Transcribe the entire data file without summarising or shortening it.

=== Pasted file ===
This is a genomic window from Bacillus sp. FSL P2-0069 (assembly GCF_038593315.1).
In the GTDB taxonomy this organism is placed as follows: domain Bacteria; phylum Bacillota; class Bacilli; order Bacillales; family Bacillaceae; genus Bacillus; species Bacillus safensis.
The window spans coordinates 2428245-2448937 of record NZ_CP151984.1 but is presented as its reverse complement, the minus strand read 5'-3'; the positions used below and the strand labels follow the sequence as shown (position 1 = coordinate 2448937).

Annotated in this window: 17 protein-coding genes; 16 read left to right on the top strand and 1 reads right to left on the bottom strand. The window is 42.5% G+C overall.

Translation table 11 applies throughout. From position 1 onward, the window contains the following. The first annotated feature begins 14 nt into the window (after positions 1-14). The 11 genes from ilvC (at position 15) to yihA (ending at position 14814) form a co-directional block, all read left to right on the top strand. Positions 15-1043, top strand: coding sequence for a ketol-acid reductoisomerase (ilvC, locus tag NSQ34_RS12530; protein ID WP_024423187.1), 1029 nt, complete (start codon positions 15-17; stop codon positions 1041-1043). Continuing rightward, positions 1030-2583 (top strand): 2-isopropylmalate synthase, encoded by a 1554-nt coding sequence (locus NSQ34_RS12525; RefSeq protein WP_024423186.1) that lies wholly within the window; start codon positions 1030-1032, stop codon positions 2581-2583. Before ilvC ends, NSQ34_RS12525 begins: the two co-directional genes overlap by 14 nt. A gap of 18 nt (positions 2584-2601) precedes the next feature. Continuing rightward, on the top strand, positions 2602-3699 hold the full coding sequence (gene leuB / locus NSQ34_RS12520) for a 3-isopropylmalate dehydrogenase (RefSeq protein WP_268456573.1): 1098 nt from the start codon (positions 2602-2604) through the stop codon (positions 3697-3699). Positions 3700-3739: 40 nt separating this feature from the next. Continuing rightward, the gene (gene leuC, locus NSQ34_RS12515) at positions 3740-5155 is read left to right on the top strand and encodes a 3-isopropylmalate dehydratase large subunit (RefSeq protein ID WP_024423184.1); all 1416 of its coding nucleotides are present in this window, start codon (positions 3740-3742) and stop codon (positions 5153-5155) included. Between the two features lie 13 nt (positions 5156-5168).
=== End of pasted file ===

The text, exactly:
This is a genomic window from Bacillus sp. FSL P2-0069 (assembly GCF_038593315.1).
In the GTDB taxonomy this organism is placed as follows: domain Bacteria; phylum Bacillota; class Bacilli; order Bacillales; family Bacillaceae; genus Bacillus; species Bacillus safensis.
The window spans coordinates 2428245-2448937 of record NZ_CP151984.1 but is presented as its reverse complement, the minus strand read 5'-3'; the positions used below and the strand labels follow the sequence as shown (position 1 = coordinate 2448937).

Annotated in this window: 17 protein-coding genes; 16 read left to right on the top strand and 1 reads right to left on the bottom strand. The window is 42.5% G+C overall.

Translation table 11 applies throughout. From position 1 onward, the window contains the following. The first annotated feature begins 14 nt into the window (after positions 1-14). The 11 genes from ilvC (at position 15) to yihA (ending at position 14814) form a co-directional block, all read left to right on the top strand. Positions 15-1043, top strand: coding sequence for a ketol-acid reductoisomerase (ilvC, locus tag NSQ34_RS12530; protein ID WP_024423187.1), 1029 nt, complete (start codon positions 15-17; stop codon positions 1041-1043). Continuing rightward, positions 1030-2583 (top strand): 2-isopropylmalate synthase, encoded by a 1554-nt coding sequence (locus NSQ34_RS12525; RefSeq protein WP_024423186.1) that lies wholly within the window; start codon positions 1030-1032, stop codon positions 2581-2583. Before ilvC ends, NSQ34_RS12525 begins: the two co-directional genes overlap by 14 nt. A gap of 18 nt (positions 2584-2601) precedes the next feature. Continuing rightward, on the top strand, positions 2602-3699 hold the full coding sequence (gene leuB / locus NSQ34_RS12520) for a 3-isopropylmalate dehydrogenase (RefSeq protein WP_268456573.1): 1098 nt from the start codon (positions 2602-2604) through the stop codon (positions 3697-3699). Positions 3700-3739: 40 nt separating this feature from the next. Continuing rightward, the gene (gene leuC, locus NSQ34_RS12515) at positions 3740-5155 is read left to right on the top strand and encodes a 3-isopropylmalate dehydratase large subunit (RefSeq protein ID WP_024423184.1); all 1416 of its coding nucleotides are present in this window, start codon (positions 3740-3742) and stop codon (positions 5153-5155) included. Between the two features lie 13 nt (positions 5156-5168).